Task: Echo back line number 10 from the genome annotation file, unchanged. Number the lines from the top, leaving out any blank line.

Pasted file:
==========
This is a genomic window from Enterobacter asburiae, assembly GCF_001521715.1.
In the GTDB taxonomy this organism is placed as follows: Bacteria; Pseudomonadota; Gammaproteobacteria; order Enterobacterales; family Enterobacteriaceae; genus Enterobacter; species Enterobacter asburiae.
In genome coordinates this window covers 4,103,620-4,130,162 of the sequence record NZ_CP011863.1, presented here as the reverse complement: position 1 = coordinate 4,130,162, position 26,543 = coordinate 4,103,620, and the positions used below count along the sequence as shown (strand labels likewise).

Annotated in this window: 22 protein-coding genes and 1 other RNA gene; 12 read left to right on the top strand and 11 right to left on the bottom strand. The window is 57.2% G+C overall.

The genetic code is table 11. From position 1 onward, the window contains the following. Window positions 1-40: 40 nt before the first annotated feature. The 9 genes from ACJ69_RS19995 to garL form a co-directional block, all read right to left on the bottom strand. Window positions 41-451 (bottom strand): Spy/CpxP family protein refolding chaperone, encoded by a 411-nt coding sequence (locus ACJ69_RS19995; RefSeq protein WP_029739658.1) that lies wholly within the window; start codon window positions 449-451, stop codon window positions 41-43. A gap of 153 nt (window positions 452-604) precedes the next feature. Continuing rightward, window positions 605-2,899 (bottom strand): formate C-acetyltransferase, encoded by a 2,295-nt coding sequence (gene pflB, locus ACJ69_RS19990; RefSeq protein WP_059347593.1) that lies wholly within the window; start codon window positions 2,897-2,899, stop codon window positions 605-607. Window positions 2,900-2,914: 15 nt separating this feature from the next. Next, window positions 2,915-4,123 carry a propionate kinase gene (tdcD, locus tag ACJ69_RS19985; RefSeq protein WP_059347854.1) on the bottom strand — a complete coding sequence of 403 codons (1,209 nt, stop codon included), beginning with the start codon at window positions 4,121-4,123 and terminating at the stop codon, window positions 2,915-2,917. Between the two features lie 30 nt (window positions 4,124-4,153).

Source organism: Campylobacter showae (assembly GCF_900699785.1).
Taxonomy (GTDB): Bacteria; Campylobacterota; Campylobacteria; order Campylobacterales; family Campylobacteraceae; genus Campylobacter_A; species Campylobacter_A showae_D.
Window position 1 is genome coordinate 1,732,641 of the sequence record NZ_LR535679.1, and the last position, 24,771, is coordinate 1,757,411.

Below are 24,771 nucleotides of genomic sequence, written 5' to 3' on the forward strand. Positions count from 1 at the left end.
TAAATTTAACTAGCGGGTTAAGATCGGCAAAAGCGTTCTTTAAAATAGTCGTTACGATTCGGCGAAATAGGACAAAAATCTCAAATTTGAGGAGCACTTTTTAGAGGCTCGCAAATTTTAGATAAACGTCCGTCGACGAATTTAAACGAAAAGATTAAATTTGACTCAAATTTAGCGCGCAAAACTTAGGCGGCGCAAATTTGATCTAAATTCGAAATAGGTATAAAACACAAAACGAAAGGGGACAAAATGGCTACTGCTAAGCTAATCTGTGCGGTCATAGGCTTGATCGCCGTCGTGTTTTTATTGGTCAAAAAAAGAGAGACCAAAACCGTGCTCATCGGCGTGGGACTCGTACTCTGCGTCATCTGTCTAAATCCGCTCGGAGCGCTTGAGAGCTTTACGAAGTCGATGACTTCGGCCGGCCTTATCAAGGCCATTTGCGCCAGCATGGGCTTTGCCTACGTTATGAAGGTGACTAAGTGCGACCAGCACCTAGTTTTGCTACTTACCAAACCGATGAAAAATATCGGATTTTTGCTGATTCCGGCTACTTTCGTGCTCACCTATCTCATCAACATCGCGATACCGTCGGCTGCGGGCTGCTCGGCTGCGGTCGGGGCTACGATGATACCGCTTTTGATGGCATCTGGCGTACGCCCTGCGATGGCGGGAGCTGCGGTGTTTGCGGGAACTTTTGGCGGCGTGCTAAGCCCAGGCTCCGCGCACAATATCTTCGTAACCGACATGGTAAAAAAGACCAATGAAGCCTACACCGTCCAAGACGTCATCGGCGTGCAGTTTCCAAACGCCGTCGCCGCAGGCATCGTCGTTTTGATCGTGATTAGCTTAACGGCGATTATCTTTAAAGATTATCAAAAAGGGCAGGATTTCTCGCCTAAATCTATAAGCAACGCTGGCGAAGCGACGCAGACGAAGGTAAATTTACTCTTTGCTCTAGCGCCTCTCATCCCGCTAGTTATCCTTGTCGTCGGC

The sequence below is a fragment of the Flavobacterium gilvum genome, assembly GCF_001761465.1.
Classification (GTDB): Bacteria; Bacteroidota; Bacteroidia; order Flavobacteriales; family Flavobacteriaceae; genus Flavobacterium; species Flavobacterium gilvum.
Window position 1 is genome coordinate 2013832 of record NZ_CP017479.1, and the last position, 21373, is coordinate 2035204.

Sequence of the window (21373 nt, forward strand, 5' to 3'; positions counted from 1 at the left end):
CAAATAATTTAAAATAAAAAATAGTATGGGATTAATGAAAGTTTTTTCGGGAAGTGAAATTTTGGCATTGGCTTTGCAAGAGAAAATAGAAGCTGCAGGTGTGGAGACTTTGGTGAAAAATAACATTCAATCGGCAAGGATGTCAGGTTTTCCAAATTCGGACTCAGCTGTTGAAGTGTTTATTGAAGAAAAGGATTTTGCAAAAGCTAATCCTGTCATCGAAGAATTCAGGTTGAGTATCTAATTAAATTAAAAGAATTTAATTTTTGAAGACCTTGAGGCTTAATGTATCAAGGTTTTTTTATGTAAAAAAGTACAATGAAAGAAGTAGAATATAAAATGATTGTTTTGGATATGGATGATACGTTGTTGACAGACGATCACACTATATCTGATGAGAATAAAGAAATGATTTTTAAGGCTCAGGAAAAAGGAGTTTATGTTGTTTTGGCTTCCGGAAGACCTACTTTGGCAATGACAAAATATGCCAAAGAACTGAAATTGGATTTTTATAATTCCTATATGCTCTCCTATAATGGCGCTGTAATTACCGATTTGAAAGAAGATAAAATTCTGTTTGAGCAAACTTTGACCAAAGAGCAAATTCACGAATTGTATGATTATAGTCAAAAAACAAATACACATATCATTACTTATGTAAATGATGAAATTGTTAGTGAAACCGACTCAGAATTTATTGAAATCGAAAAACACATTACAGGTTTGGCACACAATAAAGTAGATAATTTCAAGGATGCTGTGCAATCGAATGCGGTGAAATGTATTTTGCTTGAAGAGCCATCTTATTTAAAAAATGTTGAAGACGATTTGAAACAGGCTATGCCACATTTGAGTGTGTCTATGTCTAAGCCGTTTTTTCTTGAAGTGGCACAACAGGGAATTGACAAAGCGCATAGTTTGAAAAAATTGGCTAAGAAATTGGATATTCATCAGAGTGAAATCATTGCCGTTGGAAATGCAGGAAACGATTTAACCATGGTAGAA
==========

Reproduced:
TAAATTTAACTAGCGGGTTAAGATCGGCAAAAGCGTTCTTTAAAATAGTCGTTACGATTCGGCGAAATAGGACAAAAATCTCAAATTTGAGGAGCACTTTTTAGAGGCTCGCAAATTTTAGATAAACGTCCGTCGACGAATTTAAACGAAAAGATTAAATTTGACTCAAATTTAGCGCGCAAAACTTAGGCGGCGCAAATTTGATCTAAATTCGAAATAGGTATAAAACACAAAACGAAAGGGGACAAAATGGCTACTGCTAAGCTAATCTGTGCGGTCATAGGCTTGATCGCCGTCGTGTTTTTATTGGTCAAAAAAAGAGAGACCAAAACCGTGCTCATCGGCGTGGGACTCGTACTCTGCGTCATCTGTCTAAATCCGCTCGGAGCGCTTGAGAGCTTTACGAAGTCGATGACTTCGGCCGGCCTTATCAAGGCCATTTGCGCCAGCATGGGCTTTGCCTACGTTATGAAGGTGACTAAGTGCGACCAGCACCTAGTTTTGCTACTTACCAAACCGATGAAAAATATCGGATTTTTGCTGATTCCGGCTACTTTCGTGCTCACCTATCTCATCAACATCGCGATACCGTCGGCTGCGGGCTGCTCGGCTGCGGTCGGGGCTACGATGATACCGCTTTTGATGGCATCTGGCGTACGCCCTGCGATGGCGGGAGCTGCGGTGTTTGCGGGAACTTTTGGCGGCGTGCTAAGCCCAGGCTCCGCGCACAATATCTTCGTAACCGACATGGTAAAAAAGACCAATGAAGCCTACACCGTCCAAGACGTCATCGGCGTGCAGTTTCCAAACGCCGTCGCCGCAGGCATCGTCGTTTTGATCGTGATTAGCTTAACGGCGATTATCTTTAAAGATTATCAAAAAGGGCAGGATTTCTCGCCTAAATCTATAAGCAACGCTGGCGAAGCGACGCAGACGAAGGTAAATTTACTCTTTGCTCTAGCGCCTCTCATCCCGCTAGTTATCCTTGTCGTCGGC